Chinese Scallion Pancakes (Cong You Bing) | #BreadBakers

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These scallion pancakes are a wonderful appetizer dipped in soy or other sauces. 

Chinese Scallion Pancakes (Cong You Bing)

Chinese Scallion Pancakes are made with unleavened dough rather than batter, and are flaky from layers of thinly stretched out dough that is filled with scallions.

I have always wanted to try making these scallion pancakes, so when Mayuri of Mayuri’s Jikoni, our Bread Bakers host blog for this month, came up with the theme, pancakes from around the world, I jumped on it. By the way, you will not believe the line up of pancake recipes! If you are a fan of international foods, you definitely need to check out all of the links after the recipe. Scroll all the way down. Pretty amazing. Thanks for the inspiration Mayuri.

Chinese Scallion Pancakes (Cong You Bing)

These scallion pancakes are delicious served immediately, with chili sauce or a soy and vinegar dipping sauce (recipe below). The flavor from the scallions, sea salt, and toasted sesame oil is wonderful.

By the way, while every recipe I found said that they should be served right away, I found that reheating leftovers in a dry frying pan (a trick I use for leftover French fries) revived them beautifully!

Chinese Scallion Pancakes (Cong You Bing)

While some recipes call for using a rolling pin, I used my oiled hands to stretch out the dough on a Silpat. Feel free to give a rolling pin a try if it works for you. I find that I can get the dough thinner by using my hands. Don’t worry if the dough tears. When you roll it up, no one will know.

Also, some recipes for these Scallion Pancakes call for sugar, but I decided to leave it out so that I could fry these a bit longer without burning them.

This recipe calls for two kinds of oil, toasted sesame oil, and peanut or vegetable oil. The sesame oil, which is lightly spread over the layers of dough, adds a wonderful flavor, but is not a great oil for frying. The peanut or vegetable oil has a high smoke point, perfect for frying these at a high heat.

Chinese Scallion Pancakes (Cong You Bing)
Chinese Scallion Pancakes


  • 2 1/2 cups all purpose flour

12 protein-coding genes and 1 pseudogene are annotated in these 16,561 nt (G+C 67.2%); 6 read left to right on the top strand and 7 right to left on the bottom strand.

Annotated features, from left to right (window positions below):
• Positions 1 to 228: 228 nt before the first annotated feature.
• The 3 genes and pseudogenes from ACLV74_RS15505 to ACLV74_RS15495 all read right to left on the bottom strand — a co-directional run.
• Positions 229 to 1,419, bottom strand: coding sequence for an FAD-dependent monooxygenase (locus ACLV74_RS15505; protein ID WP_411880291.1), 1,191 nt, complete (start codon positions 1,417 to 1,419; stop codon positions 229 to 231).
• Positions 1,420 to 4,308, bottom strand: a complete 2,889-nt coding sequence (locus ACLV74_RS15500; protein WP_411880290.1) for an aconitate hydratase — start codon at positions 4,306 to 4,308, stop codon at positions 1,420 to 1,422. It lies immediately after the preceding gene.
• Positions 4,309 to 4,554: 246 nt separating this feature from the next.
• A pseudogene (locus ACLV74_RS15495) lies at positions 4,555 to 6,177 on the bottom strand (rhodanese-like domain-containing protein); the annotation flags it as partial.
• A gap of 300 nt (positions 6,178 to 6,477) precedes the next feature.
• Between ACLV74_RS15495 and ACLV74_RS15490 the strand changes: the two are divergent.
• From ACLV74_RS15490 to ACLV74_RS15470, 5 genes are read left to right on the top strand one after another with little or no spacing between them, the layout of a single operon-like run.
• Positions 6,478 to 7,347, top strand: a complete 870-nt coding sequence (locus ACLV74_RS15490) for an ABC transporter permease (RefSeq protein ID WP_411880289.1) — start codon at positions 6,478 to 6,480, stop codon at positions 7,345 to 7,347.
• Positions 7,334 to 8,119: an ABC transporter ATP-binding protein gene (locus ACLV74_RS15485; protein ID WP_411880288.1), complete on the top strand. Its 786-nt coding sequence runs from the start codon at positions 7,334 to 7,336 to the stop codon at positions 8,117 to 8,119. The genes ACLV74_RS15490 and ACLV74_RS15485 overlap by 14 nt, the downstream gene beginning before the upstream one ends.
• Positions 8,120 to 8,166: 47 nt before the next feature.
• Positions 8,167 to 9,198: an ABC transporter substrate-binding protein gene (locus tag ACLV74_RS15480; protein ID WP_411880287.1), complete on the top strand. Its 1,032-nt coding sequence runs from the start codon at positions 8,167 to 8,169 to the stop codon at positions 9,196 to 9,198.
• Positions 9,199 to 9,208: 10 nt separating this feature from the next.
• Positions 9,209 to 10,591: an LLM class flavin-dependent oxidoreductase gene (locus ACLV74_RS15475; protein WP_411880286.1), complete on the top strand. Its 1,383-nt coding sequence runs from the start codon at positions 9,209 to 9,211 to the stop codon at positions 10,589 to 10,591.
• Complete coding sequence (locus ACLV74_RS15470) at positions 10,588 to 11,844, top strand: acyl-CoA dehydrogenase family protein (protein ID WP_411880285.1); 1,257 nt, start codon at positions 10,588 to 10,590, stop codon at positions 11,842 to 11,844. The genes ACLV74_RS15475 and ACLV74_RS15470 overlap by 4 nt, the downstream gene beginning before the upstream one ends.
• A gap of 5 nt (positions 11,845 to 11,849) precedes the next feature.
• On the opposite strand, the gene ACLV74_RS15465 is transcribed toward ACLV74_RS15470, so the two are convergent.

• 1 cup hot water
  • Generous pinch of salt
  • About 1/4 cup toasted sesame oil
  • 1 bunch of scallions, chopped
  • Coarse sea salt or Kosher salt
  • Peanut or vegetable oil


  1. Mix the flour, water, and pinch of salt in the bowl of a stand mixer or a food processor. You can also knead this dough by hand. The dough should be smooth and elastic. Spray the dough with spray oil, or rub it with oiled hands. Let the dough rest, covered with plastic wrap, for about 30 minutes.
  2. Divide the dough into 8 equal pieces. Lightly oil a Silpat or your counter with oil, and, using your oiled hands, press and pull the dough out as thinly as possible into a circle. With your hands, rub the dough with sesame oil, and sprinkle with 1/8th of the scallions. Sprinkle lightly with the kosher salt.
  3. Rub your hands with sesame oil and roll up the dough into a log. Coil the log like a snail, and then flatten it with your hands into a 6 inch disk.
  4. Heat a wok or heavy frying pan on medium high and add a tablespoon of peanut or vegetable oil. When the oil shimmers, place the flattened dough in the pan, and fry on one side, one to two minutes, until browned. Flip and cook on the other side until browned. Place the finished pancake on paper towels. Repeat with the rest of the pancakes, adding more oil as needed, until finished.

Yield: 8 pancakes

Serve with chili sauce or a soy vinegar sauce. To make the soy vinegar sauce, mix 3 tablespoons soy sauce, 2 tablespoons of Chinese black vinegar or balsamic vinegar, 1 teaspoon of sesame oil, and a some chopped scallions. I’ve also dipped these in Korean Gochujang. Delicious. 

Check out the Pancakes from different parts of the world that our fellow Bread Bakers have baked this month:

#BreadBakers is a group of bread loving bakers who get together once a month to bake bread with a common ingredient or theme. You can see all our of lovely bread by following our Pinterest board right here. Links are also updated after each event on the #BreadBakers home page.
We take turns hosting each month and choosing the theme/ingredient. If you are a food blogger and would like to join us, just send Stacy an email with your blog URL to

Chinese Scallion Pancakes (Cong You Bing)

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